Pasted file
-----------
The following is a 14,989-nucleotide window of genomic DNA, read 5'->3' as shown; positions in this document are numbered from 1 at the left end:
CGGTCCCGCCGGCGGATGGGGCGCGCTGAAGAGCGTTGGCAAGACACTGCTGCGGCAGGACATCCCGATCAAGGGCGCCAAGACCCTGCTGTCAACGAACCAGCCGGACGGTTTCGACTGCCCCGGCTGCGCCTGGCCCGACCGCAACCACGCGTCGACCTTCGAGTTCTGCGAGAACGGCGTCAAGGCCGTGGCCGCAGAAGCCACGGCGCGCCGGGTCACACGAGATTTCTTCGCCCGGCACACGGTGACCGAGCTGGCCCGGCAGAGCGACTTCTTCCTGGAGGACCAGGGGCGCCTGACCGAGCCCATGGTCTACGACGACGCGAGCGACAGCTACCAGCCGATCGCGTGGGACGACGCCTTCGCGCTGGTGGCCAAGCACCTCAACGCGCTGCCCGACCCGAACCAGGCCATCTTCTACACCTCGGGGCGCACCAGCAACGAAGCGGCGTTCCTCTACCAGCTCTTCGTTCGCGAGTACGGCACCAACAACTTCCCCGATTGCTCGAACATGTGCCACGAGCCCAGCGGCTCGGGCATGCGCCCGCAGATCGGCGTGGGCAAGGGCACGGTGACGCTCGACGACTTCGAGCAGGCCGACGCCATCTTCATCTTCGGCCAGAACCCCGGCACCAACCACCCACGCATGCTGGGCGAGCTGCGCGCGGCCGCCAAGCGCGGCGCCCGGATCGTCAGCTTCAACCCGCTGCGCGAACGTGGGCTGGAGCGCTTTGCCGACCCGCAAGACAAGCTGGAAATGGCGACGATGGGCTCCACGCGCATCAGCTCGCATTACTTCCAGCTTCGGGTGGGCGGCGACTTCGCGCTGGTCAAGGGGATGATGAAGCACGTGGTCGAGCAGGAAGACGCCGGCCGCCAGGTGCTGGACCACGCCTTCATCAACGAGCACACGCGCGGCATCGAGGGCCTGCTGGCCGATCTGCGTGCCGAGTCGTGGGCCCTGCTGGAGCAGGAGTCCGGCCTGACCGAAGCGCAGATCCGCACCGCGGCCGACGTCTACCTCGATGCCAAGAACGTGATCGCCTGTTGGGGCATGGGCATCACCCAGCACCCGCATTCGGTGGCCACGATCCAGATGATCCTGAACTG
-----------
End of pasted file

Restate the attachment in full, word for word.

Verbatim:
The following is a 14,989-nucleotide window of genomic DNA, read 5'->3' as shown; positions in this document are numbered from 1 at the left end:
CGGTCCCGCCGGCGGATGGGGCGCGCTGAAGAGCGTTGGCAAGACACTGCTGCGGCAGGACATCCCGATCAAGGGCGCCAAGACCCTGCTGTCAACGAACCAGCCGGACGGTTTCGACTGCCCCGGCTGCGCCTGGCCCGACCGCAACCACGCGTCGACCTTCGAGTTCTGCGAGAACGGCGTCAAGGCCGTGGCCGCAGAAGCCACGGCGCGCCGGGTCACACGAGATTTCTTCGCCCGGCACACGGTGACCGAGCTGGCCCGGCAGAGCGACTTCTTCCTGGAGGACCAGGGGCGCCTGACCGAGCCCATGGTCTACGACGACGCGAGCGACAGCTACCAGCCGATCGCGTGGGACGACGCCTTCGCGCTGGTGGCCAAGCACCTCAACGCGCTGCCCGACCCGAACCAGGCCATCTTCTACACCTCGGGGCGCACCAGCAACGAAGCGGCGTTCCTCTACCAGCTCTTCGTTCGCGAGTACGGCACCAACAACTTCCCCGATTGCTCGAACATGTGCCACGAGCCCAGCGGCTCGGGCATGCGCCCGCAGATCGGCGTGGGCAAGGGCACGGTGACGCTCGACGACTTCGAGCAGGCCGACGCCATCTTCATCTTCGGCCAGAACCCCGGCACCAACCACCCACGCATGCTGGGCGAGCTGCGCGCGGCCGCCAAGCGCGGCGCCCGGATCGTCAGCTTCAACCCGCTGCGCGAACGTGGGCTGGAGCGCTTTGCCGACCCGCAAGACAAGCTGGAAATGGCGACGATGGGCTCCACGCGCATCAGCTCGCATTACTTCCAGCTTCGGGTGGGCGGCGACTTCGCGCTGGTCAAGGGGATGATGAAGCACGTGGTCGAGCAGGAAGACGCCGGCCGCCAGGTGCTGGACCACGCCTTCATCAACGAGCACACGCGCGGCATCGAGGGCCTGCTGGCCGATCTGCGTGCCGAGTCGTGGGCCCTGCTGGAGCAGGAGTCCGGCCTGACCGAAGCGCAGATCCGCACCGCGGCCGACGTCTACCTCGATGCCAAGAACGTGATCGCCTGTTGGGGCATGGGCATCACCCAGCACCCGCATTCGGTGGCCACGATCCAGATGATCCTGAACTG